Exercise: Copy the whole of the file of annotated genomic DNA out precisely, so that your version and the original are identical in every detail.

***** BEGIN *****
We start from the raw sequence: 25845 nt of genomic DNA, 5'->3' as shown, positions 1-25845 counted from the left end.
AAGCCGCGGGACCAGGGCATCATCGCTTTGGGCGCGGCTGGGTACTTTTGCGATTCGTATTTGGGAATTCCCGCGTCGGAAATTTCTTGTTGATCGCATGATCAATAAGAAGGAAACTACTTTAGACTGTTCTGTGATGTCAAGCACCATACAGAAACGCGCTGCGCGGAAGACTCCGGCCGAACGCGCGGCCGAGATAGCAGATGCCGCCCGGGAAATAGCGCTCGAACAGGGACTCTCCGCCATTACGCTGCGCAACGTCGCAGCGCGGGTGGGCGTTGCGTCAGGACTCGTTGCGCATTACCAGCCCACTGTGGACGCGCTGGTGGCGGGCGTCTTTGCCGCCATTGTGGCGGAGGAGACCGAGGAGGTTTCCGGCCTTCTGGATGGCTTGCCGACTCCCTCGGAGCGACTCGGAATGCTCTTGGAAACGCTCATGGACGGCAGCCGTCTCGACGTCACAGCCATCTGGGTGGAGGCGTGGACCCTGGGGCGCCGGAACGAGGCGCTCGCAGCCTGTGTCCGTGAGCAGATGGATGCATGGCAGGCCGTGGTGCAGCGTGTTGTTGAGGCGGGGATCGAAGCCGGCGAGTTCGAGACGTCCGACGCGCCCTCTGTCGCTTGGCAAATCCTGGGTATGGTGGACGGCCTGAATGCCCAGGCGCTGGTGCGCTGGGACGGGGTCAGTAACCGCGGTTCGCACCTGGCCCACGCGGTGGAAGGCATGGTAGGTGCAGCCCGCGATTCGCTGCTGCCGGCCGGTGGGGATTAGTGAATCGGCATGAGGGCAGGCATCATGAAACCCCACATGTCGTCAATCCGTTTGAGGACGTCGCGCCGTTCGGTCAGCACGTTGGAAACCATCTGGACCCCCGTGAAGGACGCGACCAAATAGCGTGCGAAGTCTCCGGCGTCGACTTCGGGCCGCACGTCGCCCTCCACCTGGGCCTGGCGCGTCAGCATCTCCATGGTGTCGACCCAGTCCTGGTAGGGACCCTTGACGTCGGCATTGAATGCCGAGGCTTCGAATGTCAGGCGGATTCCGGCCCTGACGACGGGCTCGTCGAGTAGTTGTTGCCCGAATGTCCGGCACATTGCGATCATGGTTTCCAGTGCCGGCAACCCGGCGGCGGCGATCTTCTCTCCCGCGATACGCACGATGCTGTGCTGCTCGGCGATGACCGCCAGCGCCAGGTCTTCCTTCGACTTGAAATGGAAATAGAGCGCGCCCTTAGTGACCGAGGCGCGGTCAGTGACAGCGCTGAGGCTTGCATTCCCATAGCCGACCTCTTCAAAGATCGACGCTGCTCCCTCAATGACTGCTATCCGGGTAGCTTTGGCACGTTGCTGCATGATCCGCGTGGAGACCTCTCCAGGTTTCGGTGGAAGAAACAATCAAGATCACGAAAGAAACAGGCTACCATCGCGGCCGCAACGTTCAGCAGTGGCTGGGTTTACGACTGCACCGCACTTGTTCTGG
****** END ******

We start from the raw sequence: 25845 nt of genomic DNA, 5'->3' as shown, positions 1-25845 counted from the left end.
AAGCCGCGGGACCAGGGCATCATCGCTTTGGGCGCGGCTGGGTACTTTTGCGATTCGTATTTGGGAATTCCCGCGTCGGAAATTTCTTGTTGATCGCATGATCAATAAGAAGGAAACTACTTTAGACTGTTCTGTGATGTCAAGCACCATACAGAAACGCGCTGCGCGGAAGACTCCGGCCGAACGCGCGGCCGAGATAGCAGATGCCGCCCGGGAAATAGCGCTCGAACAGGGACTCTCCGCCATTACGCTGCGCAACGTCGCAGCGCGGGTGGGCGTTGCGTCAGGACTCGTTGCGCATTACCAGCCCACTGTGGACGCGCTGGTGGCGGGCGTCTTTGCCGCCATTGTGGCGGAGGAGACCGAGGAGGTTTCCGGCCTTCTGGATGGCTTGCCGACTCCCTCGGAGCGACTCGGAATGCTCTTGGAAACGCTCATGGACGGCAGCCGTCTCGACGTCACAGCCATCTGGGTGGAGGCGTGGACCCTGGGGCGCCGGAACGAGGCGCTCGCAGCCTGTGTCCGTGAGCAGATGGATGCATGGCAGGCCGTGGTGCAGCGTGTTGTTGAGGCGGGGATCGAAGCCGGCGAGTTCGAGACGTCCGACGCGCCCTCTGTCGCTTGGCAAATCCTGGGTATGGTGGACGGCCTGAATGCCCAGGCGCTGGTGCGCTGGGACGGGGTCAGTAACCGCGGTTCGCACCTGGCCCACGCGGTGGAAGGCATGGTAGGTGCAGCCCGCGATTCGCTGCTGCCGGCCGGTGGGGATTAGTGAATCGGCATGAGGGCAGGCATCATGAAACCCCACATGTCGTCAATCCGTTTGAGGACGTCGCGCCGTTCGGTCAGCACGTTGGAAACCATCTGGACCCCCGTGAAGGACGCGACCAAATAGCGTGCGAAGTCTCCGGCGTCGACTTCGGGCCGCACGTCGCCCTCCACCTGGGCCTGGCGCGTCAGCATCTCCATGGTGTCGACCCAGTCCTGGTAGGGACCCTTGACGTCGGCATTGAATGCCGAGGCTTCGAATGTCAGGCGGATTCCGGCCCTGACGACGGGCTCGTCGAGTAGTTGTTGCCCGAATGTCCGGCACATTGCGATCATGGTTTCCAGTGCCGGCAACCCGGCGGCGGCGATCTTCTCTCCCGCGATACGCACGATGCTGTGCTGCTCGGCGATGACCGCCAGCGCCAGGTCTTCCTTCGACTTGAAATGGAAATAGAGCGCGCCCTTAGTGACCGAGGCGCGGTCAGTGACAGCGCTGAGGCTTGCATTCCCATAGCCGACCTCTTCAAAGATCGACGCTGCTCCCTCAATGACTGCTATCCGGGTAGCTTTGGCACGTTGCTGCATGATCCGCGTGGAGACCTCTCCAGGTTTCGGTGGAAGAAACAATCAAGATCACGAAAGAAACAGGCTACCATCGCGGCCGCAACGTTCAGCAGTGGCTGGGTTTACGACTGCACCGCACTTGTTCTGG